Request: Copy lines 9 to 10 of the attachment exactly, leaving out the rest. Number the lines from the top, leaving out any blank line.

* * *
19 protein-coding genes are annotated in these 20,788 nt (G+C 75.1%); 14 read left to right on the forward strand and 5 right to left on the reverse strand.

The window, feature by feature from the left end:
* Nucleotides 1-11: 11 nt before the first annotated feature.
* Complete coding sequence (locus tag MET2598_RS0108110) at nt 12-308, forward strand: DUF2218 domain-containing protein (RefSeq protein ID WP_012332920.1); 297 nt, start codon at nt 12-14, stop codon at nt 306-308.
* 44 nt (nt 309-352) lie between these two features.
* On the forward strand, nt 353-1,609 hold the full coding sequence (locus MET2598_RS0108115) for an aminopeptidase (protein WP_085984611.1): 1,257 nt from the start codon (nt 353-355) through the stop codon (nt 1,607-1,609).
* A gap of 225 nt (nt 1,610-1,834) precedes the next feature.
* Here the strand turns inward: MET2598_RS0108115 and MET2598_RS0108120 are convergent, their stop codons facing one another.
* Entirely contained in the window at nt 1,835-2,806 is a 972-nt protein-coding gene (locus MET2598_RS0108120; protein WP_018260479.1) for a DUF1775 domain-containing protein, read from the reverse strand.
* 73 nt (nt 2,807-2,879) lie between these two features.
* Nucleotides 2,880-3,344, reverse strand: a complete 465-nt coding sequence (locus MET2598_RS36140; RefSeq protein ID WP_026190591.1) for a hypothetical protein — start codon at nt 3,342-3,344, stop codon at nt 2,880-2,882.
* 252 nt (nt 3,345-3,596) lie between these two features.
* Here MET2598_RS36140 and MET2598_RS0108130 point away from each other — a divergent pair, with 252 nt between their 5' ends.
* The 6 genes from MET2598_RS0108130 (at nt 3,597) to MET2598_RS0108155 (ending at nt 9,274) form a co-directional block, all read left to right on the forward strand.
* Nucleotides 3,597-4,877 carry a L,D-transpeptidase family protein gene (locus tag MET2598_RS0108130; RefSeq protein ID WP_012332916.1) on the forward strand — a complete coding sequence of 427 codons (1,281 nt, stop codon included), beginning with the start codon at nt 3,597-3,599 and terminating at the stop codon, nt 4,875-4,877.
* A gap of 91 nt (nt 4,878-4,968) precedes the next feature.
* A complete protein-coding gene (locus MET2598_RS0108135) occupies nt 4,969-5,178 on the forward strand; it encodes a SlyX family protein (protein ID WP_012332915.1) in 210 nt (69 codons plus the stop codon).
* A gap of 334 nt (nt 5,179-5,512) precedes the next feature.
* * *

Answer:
* Entirely contained in the window at nt 1,835-2,806 is a 972-nt protein-coding gene (locus MET2598_RS0108120; protein WP_018260479.1) for a DUF1775 domain-containing protein, read from the reverse strand.
* 73 nt (nt 2,807-2,879) lie between these two features.